Microspeak: The funnel


In the Customer Service and Support part of Microsoft, you will often see the term funnel. Here are some citations:

Effectively and efficiently solve issues by driving levers across the entire funnel.

Putting the Fun in Funnel.

Strengthening the front of the funnel.

The funnel is a way of viewing customer support engagements. For some reason, the funnel diagram is always drawn on its side with the mouth (the fat part) on the left and the stem (the narrow part) on the right. The width of the funnel represents the volume of customers at that stage of the support process, and the progress through the funnel represents how much time the customer has spent working on a solution.

At the mouth of the funnel are the customers who turn to built-in product help, online help, forums, Knowledge Base articles, blog entries, training materials, and similar resources. A significant percentage of customers get the help they need via self-help, where the solution to their problem existed even before they asked the question; they just had to find it.

The funnel narrows, and the customer picks up the phone or otherwise initiates a support incident. A support technician helps the customer via email, live chat, phone call, whatever. Another percentage of customers get their problem solved at this stage. It took longer, but the problem did get solved.

At the stem of the funnel are the customers whose problems remain unresolved, and now things get bad. The problem takes days to resolve, multiple engineers get involved, and maybe even a site visit is called for.

There is a concerted effort to improve the support resources at the front of the funnel. Of course, there are efforts to improve the support process at all of the stages, but the front of the funnel is a particular area of focus, since that’s where everybody starts out, and that’s where most users get their solutions. The term front of the funnel is in such heavy use it even gets its own acronym: FoF. Is it pronounced foff? Beats me.

Comments (11)
  1. Barbie says:

    Putting the Fun in Funnel… Do you pour it in ? Does it stick ?

    I wish I were a Microsoft support engineer. They have all the fun!

    </jest>

    BTW, a quick image search on funnel shows that a wide use on the web is for … sales and marketing!

  2. Stephen Griffin says:

    Is it pronounced foff?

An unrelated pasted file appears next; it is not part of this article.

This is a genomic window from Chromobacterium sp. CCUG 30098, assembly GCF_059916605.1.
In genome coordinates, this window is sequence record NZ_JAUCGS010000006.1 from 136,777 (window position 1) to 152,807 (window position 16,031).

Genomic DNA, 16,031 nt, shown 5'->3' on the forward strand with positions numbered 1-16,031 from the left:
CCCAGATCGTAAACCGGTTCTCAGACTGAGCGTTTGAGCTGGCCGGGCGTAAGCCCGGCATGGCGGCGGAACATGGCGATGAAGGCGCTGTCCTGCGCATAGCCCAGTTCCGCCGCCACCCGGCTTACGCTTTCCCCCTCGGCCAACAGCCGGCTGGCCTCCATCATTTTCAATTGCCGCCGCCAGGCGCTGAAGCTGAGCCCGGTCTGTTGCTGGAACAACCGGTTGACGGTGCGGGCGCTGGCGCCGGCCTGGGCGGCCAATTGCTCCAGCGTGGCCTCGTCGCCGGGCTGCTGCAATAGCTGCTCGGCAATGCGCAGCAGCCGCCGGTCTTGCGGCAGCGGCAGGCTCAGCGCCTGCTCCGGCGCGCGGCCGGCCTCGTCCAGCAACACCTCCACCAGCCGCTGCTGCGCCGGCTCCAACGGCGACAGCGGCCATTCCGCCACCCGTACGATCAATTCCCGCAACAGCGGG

Yes – that's exactly how we pronounce it here. While we tend to make fun of it ourselves, it does provide a good metaphor for how cases get handled, and how our resources should be allocated. The FoF model is what justifies the time I get to spend blogging and developing support tools.

  3. DWalker59 says:

    "Driving levers across the entire funnel"?  That's one of the strangest phrases I have heard in a while.  

    The Act contact management system (called ACT! by its creators) uses a "sales funnel" model, with large numbers of prospects at varying levels of committment at the top, and the smaller number of closed sales presumably fall through the narrow end.  It's kind of like an inverted pyramid, I suppose.  I have never encountered a funnel on its side for any kind of metaphor…

  4. Maurits says:

    The term "sales funnel" is also in common use outside Microsoft.

  5. Chad says:

    I've always thought it was funny that the Microsoft support funnel is drawn sideways. Wouldn't the support incidents just spill back out? And why is it "front of the funnel" instead of the more intuitive "top of the funnel?"

    But, I guess thinking like this explains why I'm a support engineer instead of a manager.

  6. Ens says:

    It's sideways because time is the independent variable, whereas the number of customers remaining at that time is the dependent variable, and the independent variable is customarily on the x-axis.

    Then, just for effect or to show off that the support engineers also took first year calculus, we decide to rotate the line about the x axis so it looks like a funnel rather than a waterslide.

  7. James Schend says:

    The word funnel (and that identical diagram) is also widely used in web design to describe a multiple-step process. As users progress through each step, a certain percentage give up and leave the site.

  8. Alexandre Grigoriev says:

    Light in the end of funnel?

  9. Cheong says:

    I've always thought it was funny that the Microsoft support funnel is drawn sideways. Wouldn't the support incidents just spill back out?

    I know. This is used to represent customers that got a problem, cannot find self help, but too lazy / think it doesn't worth the time to ask.

  10. lefty says:

    "customers that got a problem, cannot find self help, but too lazy / think it doesn't worth the time to ask"

    In other words, the FoF customers who "F"-off.

  11. EE says:

    Awesome Unix reference, just woke everyone in cubeville by laughing out loud!

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